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Finding aid of the Samuel and George Heald Letters C058879
C058879  
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Collection Overview
 
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Description
The contents include letters to family, which include Samuel’s brother and sister-in-law updating them with his whereabouts. Samuel’s sister-in-law also replies with local news and gossip in a letter addressed both to her sister (Martha) and Samuel. There are a few letters’ from Samuel’s brother updating him with his health condition. Samuel also receives a letter about a medicine he can make and sell. Also included is a brief family synopsis of Samuel that George Heald put together.
Background
Samuel Heald was the son of George and Elizabeth Tatlow Heald, who were farmers first in Delaware, then Ohio, and moved to Snei Creek in Jackson County, Missouri in 1844. He was the oldest of 8 children. With news of the gold discovery in California, Samuel and two of his brothers, Thomas and Harmon, made the overland journey arriving in Sacramento city in September of 1849. Samuel moved to Sonoma County where he worked as a millwright and built a house near his mill on Mill Creek. He returned to Missouri to retrieve the rest of his family in 1851, and they lived with him in the vicinity of the mill until the summer of 1852. Harmon had already established himself near the current Healdsburg Plaza, and three other brothers, Thomas, Jacob, and George, settled on preempted land or land "purchased" from squatters in the vicinity. Samuel ran the mill alone for three years until 1854, when he returned to Missouri to find a bride. Although married previously when he lived in Missouri, his wife had died there in childbirth. He now returned to marry one of her sisters, Martha Cobb. After a long honeymoon spent traveling across the United States they returned to California. Samuel went on to build an early flourmill in Napa, then moved to San Jose. When he also contracted tuberculosis he returned to Cloverdale to live with his sister Sarah Shaw. He died there in August of 1874 at the age of 56. He and Martha had two children, both of whom lived to adulthood. They in turn had no children. Samuel Heald’s brother, Harmon built a cabin and eventually a store on what is now the west side of Healdsburg Avenue adjacent to and running north of the Plaza, and the town of Healdsburg is named for him.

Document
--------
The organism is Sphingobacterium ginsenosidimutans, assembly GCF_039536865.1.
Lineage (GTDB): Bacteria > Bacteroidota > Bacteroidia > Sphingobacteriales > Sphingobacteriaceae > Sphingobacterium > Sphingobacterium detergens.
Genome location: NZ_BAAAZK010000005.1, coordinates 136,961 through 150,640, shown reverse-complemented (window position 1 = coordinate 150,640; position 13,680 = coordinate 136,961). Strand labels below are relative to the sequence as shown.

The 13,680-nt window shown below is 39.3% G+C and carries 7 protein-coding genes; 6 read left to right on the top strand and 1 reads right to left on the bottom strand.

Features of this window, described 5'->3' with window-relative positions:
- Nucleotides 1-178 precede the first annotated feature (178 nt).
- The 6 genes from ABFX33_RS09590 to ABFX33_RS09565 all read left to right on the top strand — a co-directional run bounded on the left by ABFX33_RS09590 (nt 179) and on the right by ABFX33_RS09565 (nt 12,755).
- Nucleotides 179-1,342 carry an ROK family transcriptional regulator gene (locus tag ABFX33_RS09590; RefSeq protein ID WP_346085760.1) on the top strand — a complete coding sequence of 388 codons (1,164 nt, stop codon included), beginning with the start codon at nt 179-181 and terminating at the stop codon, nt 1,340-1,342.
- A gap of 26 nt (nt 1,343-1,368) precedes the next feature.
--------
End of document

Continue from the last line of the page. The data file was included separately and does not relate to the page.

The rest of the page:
Extent
1.0 folder (8 letters)
Restrictions
There are no restrictions on access.
Availability
Collection open for research.